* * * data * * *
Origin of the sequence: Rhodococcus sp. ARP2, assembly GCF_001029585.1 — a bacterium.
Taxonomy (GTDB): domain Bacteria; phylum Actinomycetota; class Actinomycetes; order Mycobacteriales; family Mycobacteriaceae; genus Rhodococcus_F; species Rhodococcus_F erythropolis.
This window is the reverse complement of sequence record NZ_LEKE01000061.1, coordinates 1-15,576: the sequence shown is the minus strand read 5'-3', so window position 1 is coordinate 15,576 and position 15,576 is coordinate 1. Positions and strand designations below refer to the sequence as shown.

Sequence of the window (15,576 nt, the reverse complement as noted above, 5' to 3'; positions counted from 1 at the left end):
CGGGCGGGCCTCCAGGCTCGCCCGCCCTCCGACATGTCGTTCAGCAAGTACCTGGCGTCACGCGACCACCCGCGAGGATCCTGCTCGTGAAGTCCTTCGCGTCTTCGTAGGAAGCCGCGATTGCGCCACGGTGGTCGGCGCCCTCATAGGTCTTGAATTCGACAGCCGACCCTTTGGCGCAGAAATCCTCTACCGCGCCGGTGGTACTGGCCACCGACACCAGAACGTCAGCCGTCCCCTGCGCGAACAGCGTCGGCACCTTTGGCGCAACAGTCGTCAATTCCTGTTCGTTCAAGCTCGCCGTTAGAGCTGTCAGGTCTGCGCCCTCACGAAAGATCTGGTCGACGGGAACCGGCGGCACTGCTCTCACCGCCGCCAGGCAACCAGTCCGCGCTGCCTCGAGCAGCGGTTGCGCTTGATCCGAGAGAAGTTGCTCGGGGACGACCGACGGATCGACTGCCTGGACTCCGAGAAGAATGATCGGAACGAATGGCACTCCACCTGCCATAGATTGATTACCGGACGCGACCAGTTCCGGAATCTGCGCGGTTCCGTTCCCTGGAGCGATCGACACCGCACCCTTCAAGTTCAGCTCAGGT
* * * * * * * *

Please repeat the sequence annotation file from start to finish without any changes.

Origin of the sequence: Rhodococcus sp. ARP2, assembly GCF_001029585.1 — a bacterium.
Taxonomy (GTDB): domain Bacteria; phylum Actinomycetota; class Actinomycetes; order Mycobacteriales; family Mycobacteriaceae; genus Rhodococcus_F; species Rhodococcus_F erythropolis.
This window is the reverse complement of sequence record NZ_LEKE01000061.1, coordinates 1-15,576: the sequence shown is the minus strand read 5'-3', so window position 1 is coordinate 15,576 and position 15,576 is coordinate 1. Positions and strand designations below refer to the sequence as shown.

Sequence of the window (15,576 nt, the reverse complement as noted above, 5' to 3'; positions counted from 1 at the left end):
CGGGCGGGCCTCCAGGCTCGCCCGCCCTCCGACATGTCGTTCAGCAAGTACCTGGCGTCACGCGACCACCCGCGAGGATCCTGCTCGTGAAGTCCTTCGCGTCTTCGTAGGAAGCCGCGATTGCGCCACGGTGGTCGGCGCCCTCATAGGTCTTGAATTCGACAGCCGACCCTTTGGCGCAGAAATCCTCTACCGCGCCGGTGGTACTGGCCACCGACACCAGAACGTCAGCCGTCCCCTGCGCGAACAGCGTCGGCACCTTTGGCGCAACAGTCGTCAATTCCTGTTCGTTCAAGCTCGCCGTTAGAGCTGTCAGGTCTGCGCCCTCACGAAAGATCTGGTCGACGGGAACCGGCGGCACTGCTCTCACCGCCGCCAGGCAACCAGTCCGCGCTGCCTCGAGCAGCGGTTGCGCTTGATCCGAGAGAAGTTGCTCGGGGACGACCGACGGATCGACTGCCTGGACTCCGAGAAGAATGATCGGAACGAATGGCACTCCACCTGCCATAGATTGATTACCGGACGCGACCAGTTCCGGAATCTGCGCGGTTCCGTTCCCTGGAGCGATCGACACCGCACCCTTCAAGTTCAGCTCAGGT